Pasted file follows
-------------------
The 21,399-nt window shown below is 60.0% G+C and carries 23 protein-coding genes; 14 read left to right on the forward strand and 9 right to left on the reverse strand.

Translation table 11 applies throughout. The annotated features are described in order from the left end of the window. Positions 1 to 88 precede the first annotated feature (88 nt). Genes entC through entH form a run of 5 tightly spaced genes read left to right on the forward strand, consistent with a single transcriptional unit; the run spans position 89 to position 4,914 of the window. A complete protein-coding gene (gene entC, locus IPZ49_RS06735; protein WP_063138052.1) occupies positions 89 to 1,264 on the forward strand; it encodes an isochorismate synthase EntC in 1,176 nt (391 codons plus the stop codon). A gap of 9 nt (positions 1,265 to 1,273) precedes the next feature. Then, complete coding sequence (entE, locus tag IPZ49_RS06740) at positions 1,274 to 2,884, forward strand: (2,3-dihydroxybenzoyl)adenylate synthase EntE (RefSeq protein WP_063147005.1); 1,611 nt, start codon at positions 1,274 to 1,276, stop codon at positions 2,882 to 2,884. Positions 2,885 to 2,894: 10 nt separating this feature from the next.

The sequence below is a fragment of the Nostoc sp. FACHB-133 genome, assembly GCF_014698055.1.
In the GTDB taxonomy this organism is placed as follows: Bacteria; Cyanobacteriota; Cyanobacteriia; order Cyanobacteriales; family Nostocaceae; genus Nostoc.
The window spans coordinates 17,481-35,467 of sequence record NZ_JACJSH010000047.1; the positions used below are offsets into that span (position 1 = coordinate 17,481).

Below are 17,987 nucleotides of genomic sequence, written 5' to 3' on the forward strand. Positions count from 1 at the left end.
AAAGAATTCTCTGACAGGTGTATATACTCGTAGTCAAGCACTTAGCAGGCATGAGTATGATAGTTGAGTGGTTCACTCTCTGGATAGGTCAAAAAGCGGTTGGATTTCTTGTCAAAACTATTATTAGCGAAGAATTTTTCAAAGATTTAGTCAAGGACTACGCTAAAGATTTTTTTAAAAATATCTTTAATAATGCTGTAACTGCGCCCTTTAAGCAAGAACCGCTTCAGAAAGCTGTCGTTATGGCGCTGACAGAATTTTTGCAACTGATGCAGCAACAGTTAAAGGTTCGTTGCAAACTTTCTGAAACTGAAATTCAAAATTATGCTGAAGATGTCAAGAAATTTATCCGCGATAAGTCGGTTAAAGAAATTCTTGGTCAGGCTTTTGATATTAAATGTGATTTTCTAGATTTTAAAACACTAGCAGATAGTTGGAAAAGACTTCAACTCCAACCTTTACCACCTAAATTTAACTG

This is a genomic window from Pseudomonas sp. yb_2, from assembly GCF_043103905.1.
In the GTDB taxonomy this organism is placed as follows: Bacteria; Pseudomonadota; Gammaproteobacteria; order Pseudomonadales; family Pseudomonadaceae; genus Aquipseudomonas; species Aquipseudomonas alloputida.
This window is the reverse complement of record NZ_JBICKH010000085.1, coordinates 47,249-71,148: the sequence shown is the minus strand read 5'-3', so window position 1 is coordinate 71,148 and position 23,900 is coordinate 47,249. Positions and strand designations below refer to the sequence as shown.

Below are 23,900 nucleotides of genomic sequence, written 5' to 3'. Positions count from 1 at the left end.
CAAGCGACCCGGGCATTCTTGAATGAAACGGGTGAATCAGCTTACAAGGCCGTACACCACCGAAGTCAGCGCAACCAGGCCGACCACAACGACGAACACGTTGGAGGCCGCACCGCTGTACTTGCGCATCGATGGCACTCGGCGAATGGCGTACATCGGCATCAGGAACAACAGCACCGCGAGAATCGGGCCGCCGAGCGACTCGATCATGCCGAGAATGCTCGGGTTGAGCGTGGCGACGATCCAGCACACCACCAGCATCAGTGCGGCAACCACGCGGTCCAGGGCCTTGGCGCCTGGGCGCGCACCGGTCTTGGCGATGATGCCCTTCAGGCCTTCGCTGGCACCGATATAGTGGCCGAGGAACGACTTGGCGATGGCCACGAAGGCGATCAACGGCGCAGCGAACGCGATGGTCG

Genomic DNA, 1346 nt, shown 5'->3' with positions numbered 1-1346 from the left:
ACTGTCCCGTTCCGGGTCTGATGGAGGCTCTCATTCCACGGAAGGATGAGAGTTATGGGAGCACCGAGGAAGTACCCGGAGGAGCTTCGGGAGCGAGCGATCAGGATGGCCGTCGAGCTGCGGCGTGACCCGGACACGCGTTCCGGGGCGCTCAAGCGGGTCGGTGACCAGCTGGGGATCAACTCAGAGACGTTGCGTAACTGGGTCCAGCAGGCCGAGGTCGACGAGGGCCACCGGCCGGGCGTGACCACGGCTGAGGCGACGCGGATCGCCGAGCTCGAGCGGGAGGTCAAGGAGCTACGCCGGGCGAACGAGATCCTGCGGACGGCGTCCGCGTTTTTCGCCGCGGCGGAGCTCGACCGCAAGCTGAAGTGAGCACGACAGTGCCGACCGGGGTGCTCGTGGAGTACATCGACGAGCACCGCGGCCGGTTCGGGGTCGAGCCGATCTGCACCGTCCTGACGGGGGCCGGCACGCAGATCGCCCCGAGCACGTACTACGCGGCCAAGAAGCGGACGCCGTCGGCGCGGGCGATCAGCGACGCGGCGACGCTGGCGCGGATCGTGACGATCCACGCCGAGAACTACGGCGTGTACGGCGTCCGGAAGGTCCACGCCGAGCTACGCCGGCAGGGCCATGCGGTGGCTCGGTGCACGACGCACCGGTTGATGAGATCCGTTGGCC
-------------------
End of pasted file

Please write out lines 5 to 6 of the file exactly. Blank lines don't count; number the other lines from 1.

The window spans coordinates 17,481-35,467 of sequence record NZ_JACJSH010000047.1; the positions used below are offsets into that span (position 1 = coordinate 17,481).

Below are 17,987 nucleotides of genomic sequence, written 5' to 3' on the forward strand. Positions count from 1 at the left end.